Water Brought Us
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Callaloo 30.2 (2007) 637-643

Water Brought Us

January 4, 2007
Hadija:

Please allow me to clarify something I said to you. I told you about my "spiritual transformation" on the island of Lamu, but you spoke no reply, said nothing at all in response, only looked at me. How to read your look, your silence? As doubt, disbelief, or something else? (So many possibilities.) I'll take the blame since I probably explained myself poorly. Allow me to try again.

I hope you understand that when you and I spoke—at Busch Gardens that excellent open-air restaurant (my favorite on Lamu) overlooking the waterfront, the Indian Ocean, you on one side of the table, me on the other—I was weak, woozy, sluggish, from battling giardia and from the side effects of the powerful antibiotic I was taking, but I was also fully coherent, completely rational and sane. The transformation I experienced, starting in Nairobi and finishing on Lamu, is genuine. In brief, it happened as follows.

The night of Wednesday, December 20, our last night in Nairobi before the scheduled move of the Kwani festival to Lamu, I was sitting in my hotel room, listening to music, awake for yet another night (the ninth). Since my arrival in Nairobi on December 12 I had failed to sleep more than two or three hours a night at best, and had in fact meant to hunt down some sleeping pills. I attributed the insomnia—I suppose that is the right word, insomnia, although the word feels wrong, feels foreign to how I felt—to the combined effects of jet lag, extensive teaching preparations, too much hanging out (I had actually cut back on that), and pure excitement about the Kwani Writers' Conference and all of the interesting and inspiring people I was meeting and vibing with. I know today but didn't know then that I was fully infected with giardia. As far as I can determine, I contracted the bacterial infection by using—innocently, naively—tap water to brush my teeth, doing so every since my very first night in the country. I had failed to take serious notice of the symptoms—I was far more concerned that I had somehow become manic, although my thinking and actions were normal to both myself and others. I was exhausted but rational. So, medically speaking, this bacterial infection, and the physical symptoms it caused me to suffer, was almost certainly the cause of my insomnia.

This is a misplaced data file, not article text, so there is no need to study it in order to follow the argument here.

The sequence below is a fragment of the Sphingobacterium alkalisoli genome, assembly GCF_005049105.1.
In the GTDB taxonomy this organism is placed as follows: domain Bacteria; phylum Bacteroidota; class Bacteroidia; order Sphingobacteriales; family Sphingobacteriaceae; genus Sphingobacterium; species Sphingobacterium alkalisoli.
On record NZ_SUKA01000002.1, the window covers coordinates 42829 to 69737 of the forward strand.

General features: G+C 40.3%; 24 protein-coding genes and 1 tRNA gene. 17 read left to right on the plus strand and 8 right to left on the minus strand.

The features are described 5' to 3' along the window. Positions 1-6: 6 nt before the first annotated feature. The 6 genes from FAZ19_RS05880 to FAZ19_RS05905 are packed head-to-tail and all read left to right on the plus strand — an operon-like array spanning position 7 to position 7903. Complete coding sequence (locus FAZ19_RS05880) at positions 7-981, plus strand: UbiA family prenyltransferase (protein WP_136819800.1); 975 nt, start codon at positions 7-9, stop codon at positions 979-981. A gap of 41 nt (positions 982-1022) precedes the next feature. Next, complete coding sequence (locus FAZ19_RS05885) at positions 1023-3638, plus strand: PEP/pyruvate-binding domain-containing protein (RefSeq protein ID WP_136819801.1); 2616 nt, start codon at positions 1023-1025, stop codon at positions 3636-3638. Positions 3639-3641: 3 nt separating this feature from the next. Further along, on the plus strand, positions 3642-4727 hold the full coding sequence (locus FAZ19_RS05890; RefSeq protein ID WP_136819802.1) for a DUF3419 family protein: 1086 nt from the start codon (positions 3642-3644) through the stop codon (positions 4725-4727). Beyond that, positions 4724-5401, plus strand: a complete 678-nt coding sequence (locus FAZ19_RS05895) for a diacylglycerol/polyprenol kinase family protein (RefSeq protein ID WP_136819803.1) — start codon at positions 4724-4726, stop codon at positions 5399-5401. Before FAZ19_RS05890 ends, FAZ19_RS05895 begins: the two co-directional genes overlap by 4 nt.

In any case, this final night in Nairobi was more of the same, with the difference that I had not been able to fall asleep at all, but was sitting there, biding time, hoping to kill the hours separating me from the morning transport to the airport, and so hoping, sat listening to music—Goodie Mob? Soriba Kouyate? Blind Lemon Jefferson? Floetry?—when the thought came to me, quite spontaneously, out of the blue,"Your ancestors are trying to get your attention. That's why you can't sleep." [End Page 637]

I noted the thought, found it interesting, but didn't wonder much beyond that.

The ancestral call had begun almost a week earlier, the previous Thursday, if memory serves me, during the first Kwani party at Club Afrique where I found myself being drawn into the circle of dance—(Le General) Jack Nyadundo,The King of Ohangla—with other Africans from around the continent and the world. (Nigeria represented. London represented. Liberia by way of London. South Africa. The Congo. Uganda. Zimbabwe. Kenya, of course. And the finer distinctions of region and people.) So the boy from New York (by way of Chicago), the boy from the Diaspora, was being drawn in, welcomed back, home. I'm shy and almost never dance. And I had never danced the circle (not the same thing as our "Soul Train line" or "Bus Stop" as I discovered that night). Jack and his band ended their set, but I was drawn into dance again not much later when Ntone began to DJ—what an...